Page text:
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Interaction of healthcare worker hands and portable medical equipment: a sequence analysis to show potential transmission opportunities

Overview of attention for article published in BMC Infectious Diseases, December 2017
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About this Attention Score

  • Good Attention Score compared to outputs of the same age (66th percentile)
  • Good Attention Score compared to outputs of the same age and source (70th percentile)

Mentioned by

twitter
6 tweeters

Citations

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39 Dimensions

Readers on

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66 Mendeley
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Title
Interaction of healthcare worker hands and portable medical equipment: a sequence analysis to show potential transmission opportunities
Published in
BMC Infectious Diseases, December 2017
DOI 10.1186/s12879-017-2895-6
Pubmed ID
Authors

Chetan Jinadatha, Frank C. Villamaria, John D. Coppin, Charles R. Dale, Marjory D. Williams, Ryan Whitworth, Mark Stibich

Abstract

While research has demonstrated the importance of a clean health care environment, there is a lack of research on the role portable medical equipment (PME) play in the transmission cycle of healthcare-acquired infections (HAIs). This study investigated the patterns and sequence of contact events among health care workers, patients, surfaces, and medical equipment in a hospital environment. Research staff observed patient care events over six different 24 h periods on six different hospital units. Each encounter was recorded as a sequence of events and analyzed using sequence analysis and visually represented by network plots. In addition, a point prevalence microbial sample was taken from the computer on wheels (COW). The most touched items during patient care was the individual patient (850), bedrail (375), bed-surface (302), and bed side Table (223). Three of the top ten most common subsequences included touching PME and the patient: computer on wheels ➔ patient (62 of 274 total sequences, 22.6%, contained this sequence), patient ➔ COW (20.4%), and patient ➔ IV pump (16.1%). The network plots revealed large interconnectedness among objects in the room, the patient, PME, and the healthcare worker. Our results demonstrated that PME such as COW and IV pump were two of the most highly-touched items during patient care. Even with proper hand sanitization and personal protective equipment, this sequence analysis reveals the potential for contamination from the patient and environment, to a vector such as portable medical equipment, and ultimately to another patient in the hospital.

Twitter Demographics

The data shown below were collected from the profiles of 6 tweeters who shared this research output. Click here to find out more about how the information was compiled.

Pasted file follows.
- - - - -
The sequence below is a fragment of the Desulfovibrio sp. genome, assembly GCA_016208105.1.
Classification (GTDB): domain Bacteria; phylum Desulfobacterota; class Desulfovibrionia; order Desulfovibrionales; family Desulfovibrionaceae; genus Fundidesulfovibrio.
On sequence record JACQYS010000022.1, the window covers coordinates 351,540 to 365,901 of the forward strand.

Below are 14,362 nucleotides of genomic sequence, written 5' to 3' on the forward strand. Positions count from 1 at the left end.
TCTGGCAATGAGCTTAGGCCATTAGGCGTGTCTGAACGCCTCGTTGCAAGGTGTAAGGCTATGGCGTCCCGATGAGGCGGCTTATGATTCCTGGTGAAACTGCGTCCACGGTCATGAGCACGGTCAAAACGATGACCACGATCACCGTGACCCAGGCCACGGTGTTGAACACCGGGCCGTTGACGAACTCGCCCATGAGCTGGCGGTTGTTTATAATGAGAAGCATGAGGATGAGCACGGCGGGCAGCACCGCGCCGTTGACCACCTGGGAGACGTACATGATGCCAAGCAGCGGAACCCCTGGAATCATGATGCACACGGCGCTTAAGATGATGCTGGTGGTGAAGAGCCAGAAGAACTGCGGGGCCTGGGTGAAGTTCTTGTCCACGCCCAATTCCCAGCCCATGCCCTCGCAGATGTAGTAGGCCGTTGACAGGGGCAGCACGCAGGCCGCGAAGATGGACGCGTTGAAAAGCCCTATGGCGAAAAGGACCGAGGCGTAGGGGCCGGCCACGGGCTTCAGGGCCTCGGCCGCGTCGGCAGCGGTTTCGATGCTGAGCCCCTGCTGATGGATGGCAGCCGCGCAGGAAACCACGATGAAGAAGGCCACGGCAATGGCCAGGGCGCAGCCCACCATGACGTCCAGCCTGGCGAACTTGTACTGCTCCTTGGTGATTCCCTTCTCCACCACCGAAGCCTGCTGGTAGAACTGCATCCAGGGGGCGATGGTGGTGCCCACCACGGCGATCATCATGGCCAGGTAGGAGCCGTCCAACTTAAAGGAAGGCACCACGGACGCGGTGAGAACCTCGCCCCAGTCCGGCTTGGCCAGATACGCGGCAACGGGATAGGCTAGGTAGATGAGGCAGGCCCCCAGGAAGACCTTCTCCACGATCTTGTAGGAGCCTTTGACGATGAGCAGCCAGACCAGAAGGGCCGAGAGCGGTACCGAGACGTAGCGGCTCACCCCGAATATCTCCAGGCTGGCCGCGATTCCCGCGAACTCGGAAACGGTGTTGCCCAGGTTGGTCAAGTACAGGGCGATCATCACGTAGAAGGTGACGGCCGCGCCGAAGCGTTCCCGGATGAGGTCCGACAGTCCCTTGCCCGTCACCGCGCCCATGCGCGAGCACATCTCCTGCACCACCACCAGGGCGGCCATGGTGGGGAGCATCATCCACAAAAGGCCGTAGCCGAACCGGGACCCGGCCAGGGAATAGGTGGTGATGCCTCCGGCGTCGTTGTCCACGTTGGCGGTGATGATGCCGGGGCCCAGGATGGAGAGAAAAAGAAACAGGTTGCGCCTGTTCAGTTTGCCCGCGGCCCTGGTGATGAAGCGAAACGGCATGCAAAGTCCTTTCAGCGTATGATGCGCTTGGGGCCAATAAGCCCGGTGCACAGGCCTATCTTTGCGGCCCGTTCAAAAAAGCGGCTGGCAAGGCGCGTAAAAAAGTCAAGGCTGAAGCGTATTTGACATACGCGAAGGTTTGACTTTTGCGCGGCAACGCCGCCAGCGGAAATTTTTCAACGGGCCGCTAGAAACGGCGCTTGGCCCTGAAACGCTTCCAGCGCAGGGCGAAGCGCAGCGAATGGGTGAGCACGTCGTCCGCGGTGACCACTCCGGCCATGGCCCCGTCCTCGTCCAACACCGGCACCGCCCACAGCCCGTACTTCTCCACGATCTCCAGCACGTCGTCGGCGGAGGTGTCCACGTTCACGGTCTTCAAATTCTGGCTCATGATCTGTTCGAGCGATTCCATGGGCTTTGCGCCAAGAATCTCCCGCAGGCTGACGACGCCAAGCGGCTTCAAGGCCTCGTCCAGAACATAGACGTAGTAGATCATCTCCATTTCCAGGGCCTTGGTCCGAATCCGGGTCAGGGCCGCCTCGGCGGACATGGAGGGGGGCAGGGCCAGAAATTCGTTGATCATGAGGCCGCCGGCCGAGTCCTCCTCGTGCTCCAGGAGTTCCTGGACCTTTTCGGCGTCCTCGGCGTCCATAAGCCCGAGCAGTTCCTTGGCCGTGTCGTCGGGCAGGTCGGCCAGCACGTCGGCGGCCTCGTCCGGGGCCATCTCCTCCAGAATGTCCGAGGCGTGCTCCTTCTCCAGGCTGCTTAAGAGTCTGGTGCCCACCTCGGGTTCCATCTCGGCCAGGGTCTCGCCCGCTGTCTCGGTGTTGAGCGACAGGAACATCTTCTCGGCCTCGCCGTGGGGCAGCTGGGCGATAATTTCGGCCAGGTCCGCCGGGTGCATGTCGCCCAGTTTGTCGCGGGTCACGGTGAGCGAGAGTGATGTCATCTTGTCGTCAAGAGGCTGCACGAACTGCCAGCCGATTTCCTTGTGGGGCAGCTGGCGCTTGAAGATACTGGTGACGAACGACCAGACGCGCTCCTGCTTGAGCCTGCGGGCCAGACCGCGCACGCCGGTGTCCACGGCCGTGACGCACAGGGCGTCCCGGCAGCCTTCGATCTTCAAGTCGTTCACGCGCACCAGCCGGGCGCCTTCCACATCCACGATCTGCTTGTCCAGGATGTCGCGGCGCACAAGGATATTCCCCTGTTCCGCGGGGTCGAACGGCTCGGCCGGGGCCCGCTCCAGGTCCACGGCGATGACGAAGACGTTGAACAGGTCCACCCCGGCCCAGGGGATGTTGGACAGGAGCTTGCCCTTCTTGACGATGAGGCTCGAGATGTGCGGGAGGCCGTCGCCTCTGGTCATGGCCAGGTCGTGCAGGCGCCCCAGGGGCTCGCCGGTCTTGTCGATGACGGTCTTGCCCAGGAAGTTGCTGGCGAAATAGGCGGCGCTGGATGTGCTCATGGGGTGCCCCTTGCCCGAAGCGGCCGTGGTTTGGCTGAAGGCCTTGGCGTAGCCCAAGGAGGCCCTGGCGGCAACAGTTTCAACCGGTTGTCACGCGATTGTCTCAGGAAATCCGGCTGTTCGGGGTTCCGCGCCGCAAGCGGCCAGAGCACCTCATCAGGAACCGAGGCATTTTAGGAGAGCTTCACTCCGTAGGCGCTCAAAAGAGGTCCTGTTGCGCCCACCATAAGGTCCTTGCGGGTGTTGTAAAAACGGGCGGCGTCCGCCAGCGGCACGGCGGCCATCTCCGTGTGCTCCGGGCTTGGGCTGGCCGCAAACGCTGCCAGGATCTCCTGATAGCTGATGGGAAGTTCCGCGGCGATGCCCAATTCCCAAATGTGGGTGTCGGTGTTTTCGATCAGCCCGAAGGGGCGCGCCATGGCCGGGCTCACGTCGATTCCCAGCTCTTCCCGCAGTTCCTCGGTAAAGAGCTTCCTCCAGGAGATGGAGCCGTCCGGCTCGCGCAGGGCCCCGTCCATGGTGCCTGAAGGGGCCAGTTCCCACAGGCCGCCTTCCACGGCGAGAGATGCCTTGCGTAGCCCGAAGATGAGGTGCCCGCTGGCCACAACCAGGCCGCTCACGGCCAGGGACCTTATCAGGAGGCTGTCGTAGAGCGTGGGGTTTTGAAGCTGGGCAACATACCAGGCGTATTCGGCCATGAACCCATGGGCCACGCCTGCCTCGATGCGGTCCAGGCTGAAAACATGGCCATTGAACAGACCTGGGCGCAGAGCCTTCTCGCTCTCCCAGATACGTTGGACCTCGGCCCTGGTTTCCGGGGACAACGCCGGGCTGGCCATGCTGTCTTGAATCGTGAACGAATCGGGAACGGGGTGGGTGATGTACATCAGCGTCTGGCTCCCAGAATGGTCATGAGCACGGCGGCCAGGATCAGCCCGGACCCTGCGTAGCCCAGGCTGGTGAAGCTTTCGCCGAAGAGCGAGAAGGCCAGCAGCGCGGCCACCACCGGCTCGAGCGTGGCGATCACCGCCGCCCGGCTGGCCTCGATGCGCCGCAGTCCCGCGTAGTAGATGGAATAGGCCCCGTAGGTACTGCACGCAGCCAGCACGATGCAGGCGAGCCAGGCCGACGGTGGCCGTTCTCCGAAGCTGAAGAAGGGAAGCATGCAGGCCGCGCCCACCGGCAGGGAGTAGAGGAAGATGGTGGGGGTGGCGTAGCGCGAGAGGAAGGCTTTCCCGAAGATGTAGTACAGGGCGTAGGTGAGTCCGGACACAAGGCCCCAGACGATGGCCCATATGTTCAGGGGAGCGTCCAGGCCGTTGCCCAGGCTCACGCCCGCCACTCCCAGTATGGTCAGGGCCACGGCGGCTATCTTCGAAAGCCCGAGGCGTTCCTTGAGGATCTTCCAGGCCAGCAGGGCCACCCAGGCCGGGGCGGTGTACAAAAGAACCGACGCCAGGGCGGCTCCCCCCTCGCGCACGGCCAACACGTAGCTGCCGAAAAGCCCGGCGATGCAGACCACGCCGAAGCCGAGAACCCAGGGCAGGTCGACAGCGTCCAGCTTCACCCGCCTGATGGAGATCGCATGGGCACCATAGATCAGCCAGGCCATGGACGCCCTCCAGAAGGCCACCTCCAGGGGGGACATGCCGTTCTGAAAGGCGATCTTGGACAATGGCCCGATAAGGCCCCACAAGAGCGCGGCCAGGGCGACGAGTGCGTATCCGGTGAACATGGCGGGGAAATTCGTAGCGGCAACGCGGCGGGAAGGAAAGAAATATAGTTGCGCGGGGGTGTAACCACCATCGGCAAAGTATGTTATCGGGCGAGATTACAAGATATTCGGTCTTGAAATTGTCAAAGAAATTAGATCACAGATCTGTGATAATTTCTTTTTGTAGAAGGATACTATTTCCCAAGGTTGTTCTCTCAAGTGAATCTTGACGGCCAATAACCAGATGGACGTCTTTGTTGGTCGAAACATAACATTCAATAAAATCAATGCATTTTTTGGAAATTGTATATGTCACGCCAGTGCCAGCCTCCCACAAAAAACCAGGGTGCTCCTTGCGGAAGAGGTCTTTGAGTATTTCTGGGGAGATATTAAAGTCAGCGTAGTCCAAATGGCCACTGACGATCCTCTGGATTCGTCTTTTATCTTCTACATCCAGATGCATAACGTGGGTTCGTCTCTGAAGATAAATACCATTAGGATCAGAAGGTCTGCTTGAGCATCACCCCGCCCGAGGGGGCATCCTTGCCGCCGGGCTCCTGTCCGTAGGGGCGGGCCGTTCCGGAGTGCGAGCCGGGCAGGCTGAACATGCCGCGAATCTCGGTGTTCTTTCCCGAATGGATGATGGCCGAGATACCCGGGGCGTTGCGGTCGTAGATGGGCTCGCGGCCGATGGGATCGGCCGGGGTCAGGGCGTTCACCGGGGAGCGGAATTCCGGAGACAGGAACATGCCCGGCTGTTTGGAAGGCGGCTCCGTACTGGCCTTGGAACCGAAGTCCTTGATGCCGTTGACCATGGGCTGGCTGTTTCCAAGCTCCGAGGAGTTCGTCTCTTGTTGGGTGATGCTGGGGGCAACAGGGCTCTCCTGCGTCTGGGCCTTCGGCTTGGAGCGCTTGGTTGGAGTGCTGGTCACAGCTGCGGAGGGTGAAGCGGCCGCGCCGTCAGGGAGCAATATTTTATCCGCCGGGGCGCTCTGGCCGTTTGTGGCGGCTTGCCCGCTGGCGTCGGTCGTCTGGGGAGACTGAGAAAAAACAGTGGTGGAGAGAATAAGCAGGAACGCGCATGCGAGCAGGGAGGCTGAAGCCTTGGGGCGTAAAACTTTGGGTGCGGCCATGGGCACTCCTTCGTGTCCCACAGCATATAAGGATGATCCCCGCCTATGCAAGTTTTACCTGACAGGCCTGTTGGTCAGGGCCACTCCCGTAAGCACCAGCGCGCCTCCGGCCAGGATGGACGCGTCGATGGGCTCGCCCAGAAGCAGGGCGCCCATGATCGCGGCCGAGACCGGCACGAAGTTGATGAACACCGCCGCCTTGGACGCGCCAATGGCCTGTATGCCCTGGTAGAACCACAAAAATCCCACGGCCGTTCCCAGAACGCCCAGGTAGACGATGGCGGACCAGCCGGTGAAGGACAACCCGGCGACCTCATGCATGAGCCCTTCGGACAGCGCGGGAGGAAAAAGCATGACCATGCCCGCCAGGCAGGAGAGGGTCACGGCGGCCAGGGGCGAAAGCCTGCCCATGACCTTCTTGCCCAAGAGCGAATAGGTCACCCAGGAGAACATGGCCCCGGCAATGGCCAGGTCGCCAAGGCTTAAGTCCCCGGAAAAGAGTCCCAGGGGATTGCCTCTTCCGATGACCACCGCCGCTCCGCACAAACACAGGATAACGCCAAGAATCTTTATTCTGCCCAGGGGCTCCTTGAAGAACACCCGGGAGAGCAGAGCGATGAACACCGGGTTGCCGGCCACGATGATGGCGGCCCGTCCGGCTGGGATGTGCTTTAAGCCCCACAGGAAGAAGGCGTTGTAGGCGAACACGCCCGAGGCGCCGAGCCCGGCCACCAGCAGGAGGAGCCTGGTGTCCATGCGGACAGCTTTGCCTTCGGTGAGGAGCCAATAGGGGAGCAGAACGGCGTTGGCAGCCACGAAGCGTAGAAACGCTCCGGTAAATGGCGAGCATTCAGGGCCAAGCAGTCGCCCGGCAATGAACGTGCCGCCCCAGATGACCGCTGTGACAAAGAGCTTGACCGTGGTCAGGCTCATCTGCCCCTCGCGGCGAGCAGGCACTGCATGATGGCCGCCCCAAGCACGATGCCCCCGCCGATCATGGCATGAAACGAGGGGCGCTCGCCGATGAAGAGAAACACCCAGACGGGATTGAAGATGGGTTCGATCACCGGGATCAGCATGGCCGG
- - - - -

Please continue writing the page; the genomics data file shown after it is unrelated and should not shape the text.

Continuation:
Mendeley readers

The data shown below were compiled from readership statistics for 66 Mendeley readers of this research output. Click here to see the associated Mendeley record.

Geographical breakdown

Country Count As %
Unknown 66 100%

Demographic breakdown

Readers by professional status Count As %
Student > Ph. D. Student 13 20%
Researcher 10 15%
Student > Bachelor 10 15%
Student > Master 10 15%
Other 5 8%
Other 9 14%
Unknown 9 14%
Readers by discipline Count As %
Nursing and Health Professions 10 15%
Immunology and Microbiology 9 14%
Agricultural and Biological Sciences 8 12%
Medicine and Dentistry 7 11%
Engineering 4 6%
Other 14 21%
Unknown 14 21%

Attention Score in Context

This research output has an Altmetric Attention Score of 4. This is our high-level measure of the quality and quantity of online attention that it has received. This Attention Score, as well as the ranking and number of research outputs shown below, was calculated when the research output was last mentioned on 02 May 2018.
All research outputs
#4,699,073
of 15,930,054 outputs
Outputs from BMC Infectious Diseases
#1,462
of 5,802 outputs
Outputs of similar age
#136,174
of 408,807 outputs
Outputs of similar age from BMC Infectious Diseases
#191
of 650 outputs
Altmetric has tracked 15,930,054 research outputs across all sources so far. This one has received more attention than most of these and is in the 69th percentile.
So far Altmetric has tracked 5,802 research outputs from this source. They typically receive a little more attention than average, with a mean Attention Score of 6.9. This one has gotten more attention than average, scoring higher than 73% of its peers.
Older research outputs will score higher simply because they've had more time to accumulate mentions. To account for age we can compare this Altmetric Attention Score to the 408,807 tracked outputs that were published within six weeks on either side of this one in any source. This one has gotten more attention than average, scoring higher than 66% of its contemporaries.
We're also able to compare this research output to 650 others from the same source and published within six weeks on either side of this one. This one has gotten more attention than average, scoring higher than 70% of its contemporaries.